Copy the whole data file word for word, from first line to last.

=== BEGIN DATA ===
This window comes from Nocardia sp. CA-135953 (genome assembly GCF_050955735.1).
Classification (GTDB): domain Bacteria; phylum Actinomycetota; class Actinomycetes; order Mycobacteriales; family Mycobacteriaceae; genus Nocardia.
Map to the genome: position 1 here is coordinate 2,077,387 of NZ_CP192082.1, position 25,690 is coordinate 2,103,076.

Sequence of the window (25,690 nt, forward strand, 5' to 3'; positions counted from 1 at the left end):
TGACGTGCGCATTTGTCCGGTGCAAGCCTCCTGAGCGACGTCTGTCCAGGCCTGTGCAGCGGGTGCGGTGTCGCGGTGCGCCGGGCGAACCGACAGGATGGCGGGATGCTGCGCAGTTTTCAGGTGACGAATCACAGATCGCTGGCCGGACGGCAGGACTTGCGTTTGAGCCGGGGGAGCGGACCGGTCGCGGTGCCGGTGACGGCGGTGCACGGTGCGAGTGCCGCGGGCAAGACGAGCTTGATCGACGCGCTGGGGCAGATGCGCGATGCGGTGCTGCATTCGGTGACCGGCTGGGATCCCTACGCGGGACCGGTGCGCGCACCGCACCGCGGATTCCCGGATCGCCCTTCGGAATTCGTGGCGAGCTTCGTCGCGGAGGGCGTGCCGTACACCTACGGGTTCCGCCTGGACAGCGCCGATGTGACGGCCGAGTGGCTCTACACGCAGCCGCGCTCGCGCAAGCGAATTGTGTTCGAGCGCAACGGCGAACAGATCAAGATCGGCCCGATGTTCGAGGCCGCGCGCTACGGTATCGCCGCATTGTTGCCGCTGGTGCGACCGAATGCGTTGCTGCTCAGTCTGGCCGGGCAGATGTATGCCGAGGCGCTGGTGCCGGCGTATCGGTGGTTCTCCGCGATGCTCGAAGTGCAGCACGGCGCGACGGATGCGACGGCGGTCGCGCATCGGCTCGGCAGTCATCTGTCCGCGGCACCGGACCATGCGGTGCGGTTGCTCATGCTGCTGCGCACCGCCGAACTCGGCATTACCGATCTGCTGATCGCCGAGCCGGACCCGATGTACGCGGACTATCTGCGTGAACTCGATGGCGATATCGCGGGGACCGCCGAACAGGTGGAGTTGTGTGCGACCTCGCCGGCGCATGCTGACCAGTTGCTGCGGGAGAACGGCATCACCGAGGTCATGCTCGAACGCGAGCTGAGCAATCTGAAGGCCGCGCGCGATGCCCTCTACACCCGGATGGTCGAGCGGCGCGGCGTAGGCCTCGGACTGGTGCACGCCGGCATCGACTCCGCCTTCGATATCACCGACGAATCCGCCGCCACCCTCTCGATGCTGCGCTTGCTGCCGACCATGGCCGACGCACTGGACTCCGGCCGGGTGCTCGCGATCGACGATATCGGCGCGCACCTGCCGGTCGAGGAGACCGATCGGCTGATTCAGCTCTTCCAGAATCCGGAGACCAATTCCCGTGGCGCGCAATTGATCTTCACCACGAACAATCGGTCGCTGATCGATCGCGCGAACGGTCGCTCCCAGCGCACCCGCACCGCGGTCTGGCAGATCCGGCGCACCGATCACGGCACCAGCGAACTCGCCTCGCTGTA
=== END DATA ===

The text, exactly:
This window comes from Nocardia sp. CA-135953 (genome assembly GCF_050955735.1).
Classification (GTDB): domain Bacteria; phylum Actinomycetota; class Actinomycetes; order Mycobacteriales; family Mycobacteriaceae; genus Nocardia.
Map to the genome: position 1 here is coordinate 2,077,387 of NZ_CP192082.1, position 25,690 is coordinate 2,103,076.

Sequence of the window (25,690 nt, forward strand, 5' to 3'; positions counted from 1 at the left end):
TGACGTGCGCATTTGTCCGGTGCAAGCCTCCTGAGCGACGTCTGTCCAGGCCTGTGCAGCGGGTGCGGTGTCGCGGTGCGCCGGGCGAACCGACAGGATGGCGGGATGCTGCGCAGTTTTCAGGTGACGAATCACAGATCGCTGGCCGGACGGCAGGACTTGCGTTTGAGCCGGGGGAGCGGACCGGTCGCGGTGCCGGTGACGGCGGTGCACGGTGCGAGTGCCGCGGGCAAGACGAGCTTGATCGACGCGCTGGGGCAGATGCGCGATGCGGTGCTGCATTCGGTGACCGGCTGGGATCCCTACGCGGGACCGGTGCGCGCACCGCACCGCGGATTCCCGGATCGCCCTTCGGAATTCGTGGCGAGCTTCGTCGCGGAGGGCGTGCCGTACACCTACGGGTTCCGCCTGGACAGCGCCGATGTGACGGCCGAGTGGCTCTACACGCAGCCGCGCTCGCGCAAGCGAATTGTGTTCGAGCGCAACGGCGAACAGATCAAGATCGGCCCGATGTTCGAGGCCGCGCGCTACGGTATCGCCGCATTGTTGCCGCTGGTGCGACCGAATGCGTTGCTGCTCAGTCTGGCCGGGCAGATGTATGCCGAGGCGCTGGTGCCGGCGTATCGGTGGTTCTCCGCGATGCTCGAAGTGCAGCACGGCGCGACGGATGCGACGGCGGTCGCGCATCGGCTCGGCAGTCATCTGTCCGCGGCACCGGACCATGCGGTGCGGTTGCTCATGCTGCTGCGCACCGCCGAACTCGGCATTACCGATCTGCTGATCGCCGAGCCGGACCCGATGTACGCGGACTATCTGCGTGAACTCGATGGCGATATCGCGGGGACCGCCGAACAGGTGGAGTTGTGTGCGACCTCGCCGGCGCATGCTGACCAGTTGCTGCGGGAGAACGGCATCACCGAGGTCATGCTCGAACGCGAGCTGAGCAATCTGAAGGCCGCGCGCGATGCCCTCTACACCCGGATGGTCGAGCGGCGCGGCGTAGGCCTCGGACTGGTGCACGCCGGCATCGACTCCGCCTTCGATATCACCGACGAATCCGCCGCCACCCTCTCGATGCTGCGCTTGCTGCCGACCATGGCCGACGCACTGGACTCCGGCCGGGTGCTCGCGATCGACGATATCGGCGCGCACCTGCCGGTCGAGGAGACCGATCGGCTGATTCAGCTCTTCCAGAATCCGGAGACCAATTCCCGTGGCGCGCAATTGATCTTCACCACGAACAATCGGTCGCTGATCGATCGCGCGAACGGTCGCTCCCAGCGCACCCGCACCGCGGTCTGGCAGATCCGGCGCACCGATCACGGCACCAGCGAACTCGCCTCGCTGTA